Diwan-e-Aam, Panorama, Agra Fort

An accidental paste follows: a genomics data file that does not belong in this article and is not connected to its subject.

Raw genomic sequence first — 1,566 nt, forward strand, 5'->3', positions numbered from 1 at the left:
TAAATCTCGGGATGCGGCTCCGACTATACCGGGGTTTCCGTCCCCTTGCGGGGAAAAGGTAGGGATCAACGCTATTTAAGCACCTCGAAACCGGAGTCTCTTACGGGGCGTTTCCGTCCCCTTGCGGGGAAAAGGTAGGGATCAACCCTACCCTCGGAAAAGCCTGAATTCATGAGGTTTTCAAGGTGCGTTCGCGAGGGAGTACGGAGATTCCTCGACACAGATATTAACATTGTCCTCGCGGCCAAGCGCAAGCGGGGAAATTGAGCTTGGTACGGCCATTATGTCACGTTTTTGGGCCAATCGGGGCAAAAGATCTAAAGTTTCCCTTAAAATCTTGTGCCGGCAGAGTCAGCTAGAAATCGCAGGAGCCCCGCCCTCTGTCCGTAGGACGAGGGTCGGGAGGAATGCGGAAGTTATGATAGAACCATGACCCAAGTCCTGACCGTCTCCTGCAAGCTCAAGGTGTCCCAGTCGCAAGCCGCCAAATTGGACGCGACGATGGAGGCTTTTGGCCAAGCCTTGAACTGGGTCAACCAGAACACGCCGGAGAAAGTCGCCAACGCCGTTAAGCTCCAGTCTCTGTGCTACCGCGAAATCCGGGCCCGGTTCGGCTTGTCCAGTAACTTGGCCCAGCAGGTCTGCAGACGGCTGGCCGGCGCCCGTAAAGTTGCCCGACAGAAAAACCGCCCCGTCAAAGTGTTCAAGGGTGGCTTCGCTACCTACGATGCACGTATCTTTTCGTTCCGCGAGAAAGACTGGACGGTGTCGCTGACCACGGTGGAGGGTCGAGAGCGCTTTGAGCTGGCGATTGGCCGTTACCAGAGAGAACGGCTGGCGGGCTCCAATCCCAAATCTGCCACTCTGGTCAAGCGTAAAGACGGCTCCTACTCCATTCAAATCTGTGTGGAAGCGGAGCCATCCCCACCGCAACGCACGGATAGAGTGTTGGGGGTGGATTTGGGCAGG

Agra Fort : 14th Sep 2007: My first Panorama Agra Fort is a UNESCO World Heritage site located in Agra, India. The fort is also known as Lal Qila, Fort Rouge and Red Fort of Agra. It is about 2.5 km northwest of its much more famous sister monument, the Taj Mahal. The fort can be more accurately described as a walled palatial city. It is the most important fort in India. The great Mughals Babur, Humayun, Akbar, Jehangir, Shah Jahan and Aurangzeb lived here, and the country was governed from here. It contained the largest state treasury and mint. It was visited by foreign ambassadors, travellers and the highest dignitaries who participated in the making of history in India This was originally a brick fort and the Chauhan Rajputs held it. It was mentioned for the first time in 1080 AD when a Ghaznavide force captured it. Sikandar Lodi (1487-1517) was the first Sultan of Delhi who shifted to Agra and lived in the fort. He governed the country from here and Agra assumed the importance of the 2nd capital. He died in the fort in 1517 and his son, Ibrahim Lodi, held it for nine years until he was defeated and killed at Panipat in 1526. Several palaces, wells and a mosque were built by him in the fort during his period. After Panipat, Mughals captured the fort and a vast treasure - which included a diamond that was later named as the Kohinoor diamond - was seized. Babur stayed in the fort in the palace of Ibrahim. He built a baoli (step well) in it. Humayun was coronated here in 1530. Humayun was defeated in Bilgram in 1530. Sher Shah held the fort for five years. The Mughals defeated the Afghans finally at Panipat in 1556. Realizing the importance of its central situation, Akbar decided to make it his capital and arrived in Agra in 1558. His historian, Abdul Fazal, recorded that this was a brick fort known as 'Badalgarh' . It was in a ruined condition and Akbar had it rebuilt with red sandstone. Architects laid the foundation and it was built with bricks in the inner core with sandstone on external surfaces. Some 4000 builders worked on it for eight years, completing it in 1573. It was only during the reign of Akbar's grandson, Shah Jahan, that the site finally took on its current state. The legend is that Shah Jahan built the beautiful Taj Mahal for his wife, Mumtaz Mahal. Unlike his grandfather, Shah Jahan tended to have buildings made from white marble, often inlaid with gold or semi-precious gems. He destroyed some of the earlier buildings inside the fort in order to make his own. At the end of his life, Shah Jahan was imprisoned by his son, Aurangzeb, in the fort, a punishment which might not seem so harsh, considering the luxury of the fort. It is rumored that Shah Jahan died in Muasamman Burj, a tower with a marble balcony with an excellent view of the Taj Mahal. This was also a site of one of the battles during the Indian rebellion of 1857, which caused the end of the British East India Company's rule in India, and led to a century of direct rule of India by Britain. Agra Fort should not be confused with the much smaller Red Fort at Delhi. The Mughals never referred the Red Fort as a fort; rather, it was referred as the 'Lal Haveli', or the Red Bungalow. The Prime Minister of India addresses the nation from Delhi's Red Fort on August 15, India's Independence Day. UNESCO designated the Fort a World Heritage Site in 1983. The Agra Fort plays a key role in the Sherlock Holmes mystery, The Sign of the Four, by Sir Arthur Conan Doyle. The Agra Fort was featured in the music video for Habibi Da, a hit song of Egyptian pop star Hisham Abbas. Shivaji came to Agra in 1666 as per the "Purandar Treaty" entered into with Mirza Raje Jaisingh to met Aurangzeb in the Diwan-i-khas. In the audience he was deliberately placed behind men of lower rank, Insulted he stormed out of the imperial audience and was confined to Jai Sing's quarters on 12th May 1666. Fearing the dungeons and excecution, in a famously sweet legend, he escaped on the 17th of August 1666. A heroic equestrian statue of Shivaji has been erected outside the fort. In the second expansion pack for Age of Empires 3, the Asian Dynasties, Agra fort is conformed to be one of five wonders for Indian civilization